Everyone has a rare quality or a characteristic that sets him or her apart from others - a special talent, a unique interest or, for some, a rare disease. A disease is considered 'rare' if it affects fewer than 200,000 people in the United States. There are 7,000 known rare diseases affecting 30 million people, or one in 10, Americans. For comparison, one common disease, diabetes, affects more than 25 million Americans, according to the Centers for Disease Control and Prevention.
People living with rare diseases are extraordinary in many ways, often demonstrating exemplary traits when faced with extraordinary challenges. Lacey Williams, a young adult who is currently attending college in Spokane, Wash., has overcome difficulties that other people her age will likely not face in their lifetime because of her rare disease, hereditary angioedema (HAE).
Williams' rare disease journey began at age 4 when she was diagnosed with HAE. HAE is a genetic disease that affects about 6,000 people in the United States. People with the disease can get repeated swelling attacks anywhere in the body, including their arms, legs, hands, feet, stomach, genitals, face or throat. HAE attacks can be unpredictable, painful, debilitating and disfiguring. This often makes everyday activities like walking, driving or even fastening a button difficult, or even impossible. Many patients with HAE also live in fear of a swelling attack in the tongue or throat, which could be fatal if the airway closes.
Growing up, Lacey, like many people living with a rare disease, found her condition embarrassing and alienating. She wanted to fit in and be "normal," so she hid her HAE from her friends and classmates. Williams feared that people would treat and look at her differently if she told them the truth about her disease. But during her senior year of high school, Williams' perspective on having a rare disease changed. She hesitantly revealed her condition to some close friends and family, finding them to be not only understanding, but remarkably supportive. Embracing their support, she realized she no longer needed to deny her rare disease. Instead, she saw the importance of using her story to help other people with rare diseases accept and embrace them as unique.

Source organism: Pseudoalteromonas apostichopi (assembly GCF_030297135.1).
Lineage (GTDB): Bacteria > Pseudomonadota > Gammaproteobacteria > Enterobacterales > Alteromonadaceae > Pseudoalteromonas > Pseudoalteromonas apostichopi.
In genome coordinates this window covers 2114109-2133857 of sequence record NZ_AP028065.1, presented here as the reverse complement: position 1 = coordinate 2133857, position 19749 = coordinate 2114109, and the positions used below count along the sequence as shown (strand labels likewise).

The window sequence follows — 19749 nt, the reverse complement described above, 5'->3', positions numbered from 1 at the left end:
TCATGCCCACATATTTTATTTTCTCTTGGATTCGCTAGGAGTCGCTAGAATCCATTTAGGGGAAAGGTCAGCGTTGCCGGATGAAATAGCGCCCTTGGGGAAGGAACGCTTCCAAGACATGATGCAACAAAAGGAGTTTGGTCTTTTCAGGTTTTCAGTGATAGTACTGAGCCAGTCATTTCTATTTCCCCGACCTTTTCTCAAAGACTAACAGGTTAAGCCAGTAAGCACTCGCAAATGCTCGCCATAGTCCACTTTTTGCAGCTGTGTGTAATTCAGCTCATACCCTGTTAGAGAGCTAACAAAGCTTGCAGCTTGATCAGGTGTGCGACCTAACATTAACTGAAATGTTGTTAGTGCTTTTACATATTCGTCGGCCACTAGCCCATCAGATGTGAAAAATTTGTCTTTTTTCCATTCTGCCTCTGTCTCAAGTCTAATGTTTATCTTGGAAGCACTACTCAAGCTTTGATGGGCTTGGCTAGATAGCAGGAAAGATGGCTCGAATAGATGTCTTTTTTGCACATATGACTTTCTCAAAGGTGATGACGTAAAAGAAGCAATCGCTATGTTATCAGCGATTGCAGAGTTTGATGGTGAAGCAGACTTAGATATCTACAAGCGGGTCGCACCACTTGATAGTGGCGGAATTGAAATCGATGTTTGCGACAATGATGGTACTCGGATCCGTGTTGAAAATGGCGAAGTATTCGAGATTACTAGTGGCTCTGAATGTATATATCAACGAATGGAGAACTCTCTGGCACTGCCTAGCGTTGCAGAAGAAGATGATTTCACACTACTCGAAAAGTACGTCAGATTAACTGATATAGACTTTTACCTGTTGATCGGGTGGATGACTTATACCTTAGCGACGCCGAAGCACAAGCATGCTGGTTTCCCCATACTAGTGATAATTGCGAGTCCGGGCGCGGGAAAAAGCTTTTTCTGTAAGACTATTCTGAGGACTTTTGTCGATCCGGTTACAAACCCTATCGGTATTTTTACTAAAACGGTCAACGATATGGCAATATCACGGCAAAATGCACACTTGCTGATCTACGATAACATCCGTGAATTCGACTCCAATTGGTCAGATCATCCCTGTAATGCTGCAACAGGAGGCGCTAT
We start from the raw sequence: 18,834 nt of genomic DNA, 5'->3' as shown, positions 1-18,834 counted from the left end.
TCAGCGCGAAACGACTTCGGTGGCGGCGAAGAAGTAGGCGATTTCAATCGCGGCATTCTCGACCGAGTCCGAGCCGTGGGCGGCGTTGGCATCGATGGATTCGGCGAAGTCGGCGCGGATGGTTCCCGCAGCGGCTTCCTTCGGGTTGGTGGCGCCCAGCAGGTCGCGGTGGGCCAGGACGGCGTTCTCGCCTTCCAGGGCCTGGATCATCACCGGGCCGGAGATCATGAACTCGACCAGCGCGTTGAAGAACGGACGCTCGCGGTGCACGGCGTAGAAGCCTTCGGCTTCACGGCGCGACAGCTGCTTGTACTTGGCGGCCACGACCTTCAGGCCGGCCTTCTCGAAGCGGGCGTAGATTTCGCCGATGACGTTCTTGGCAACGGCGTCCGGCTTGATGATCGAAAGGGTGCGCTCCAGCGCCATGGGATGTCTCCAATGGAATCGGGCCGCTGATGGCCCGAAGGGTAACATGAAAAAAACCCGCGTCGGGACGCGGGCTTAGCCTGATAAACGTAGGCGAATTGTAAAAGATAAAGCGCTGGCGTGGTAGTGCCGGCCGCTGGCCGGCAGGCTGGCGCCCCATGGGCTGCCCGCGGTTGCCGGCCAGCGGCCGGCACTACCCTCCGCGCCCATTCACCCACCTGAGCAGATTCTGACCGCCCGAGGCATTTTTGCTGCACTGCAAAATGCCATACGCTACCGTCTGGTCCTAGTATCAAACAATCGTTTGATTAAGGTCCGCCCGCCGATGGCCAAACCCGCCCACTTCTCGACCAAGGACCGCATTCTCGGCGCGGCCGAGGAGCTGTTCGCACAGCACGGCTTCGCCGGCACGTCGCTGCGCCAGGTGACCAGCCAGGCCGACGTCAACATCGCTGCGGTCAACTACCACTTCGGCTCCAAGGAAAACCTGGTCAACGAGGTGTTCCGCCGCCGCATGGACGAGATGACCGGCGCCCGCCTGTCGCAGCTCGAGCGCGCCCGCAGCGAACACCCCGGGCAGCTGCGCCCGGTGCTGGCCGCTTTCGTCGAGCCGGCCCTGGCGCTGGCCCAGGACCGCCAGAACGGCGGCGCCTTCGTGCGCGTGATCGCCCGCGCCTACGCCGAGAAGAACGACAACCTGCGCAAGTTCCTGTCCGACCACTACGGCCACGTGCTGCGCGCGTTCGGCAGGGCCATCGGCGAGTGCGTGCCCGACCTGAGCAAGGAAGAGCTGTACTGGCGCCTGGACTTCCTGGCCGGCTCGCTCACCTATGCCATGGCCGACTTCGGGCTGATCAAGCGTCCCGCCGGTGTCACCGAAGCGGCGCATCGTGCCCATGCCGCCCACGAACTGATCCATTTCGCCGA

Williams was determined to not let HAE set her back. She maintained a positive outlook and stayed involved in school and sports, including basketball and lacrosse. "My swelling attacks affect me physically, but I don't let them stand in my way," says Williams. "I live my life and keep up with my priorities daily, even if I'm dealing with a swelling attack."
Williams feels lucky that there are now treatment options available for HAE; 95 percent of rare diseases do not have treatments available. Since opening up about her disease, Williams has given speeches at local schools about HAE, as well as discussed her condition in her college essay. Her story was even featured in a newspaper and on a TV news segment in her hometown. She hopes that this recognition will continue to raise awareness about rare diseases like HAE, encourage tolerance for people with differences that make them rare, and improve the road to diagnosis and treatment for those dealing with a rare condition.
"Hereditary angioedema has taught me to put up with hardships and continue on with my responsibilities. The most important thing that I've learned from this disease is not to let uncontrollable adversities overtake my ambitions," says Williams.
For those living with HAE, please visit www.HAEA.org. For those interested in rare diseases, the people living with them, as well as ways to embrace being "rare," please visit www.globalgenes.org.* To learn more about HAE, including how HAE impacts people living with the disease, visit www.HAEandMe.com, an online resource for people with HAE, their friends and family members that offer tips and advice for people of all ages. (*These links will take you to third party sites containing information that is reviewed or managed by the respective parties responsible for the content.)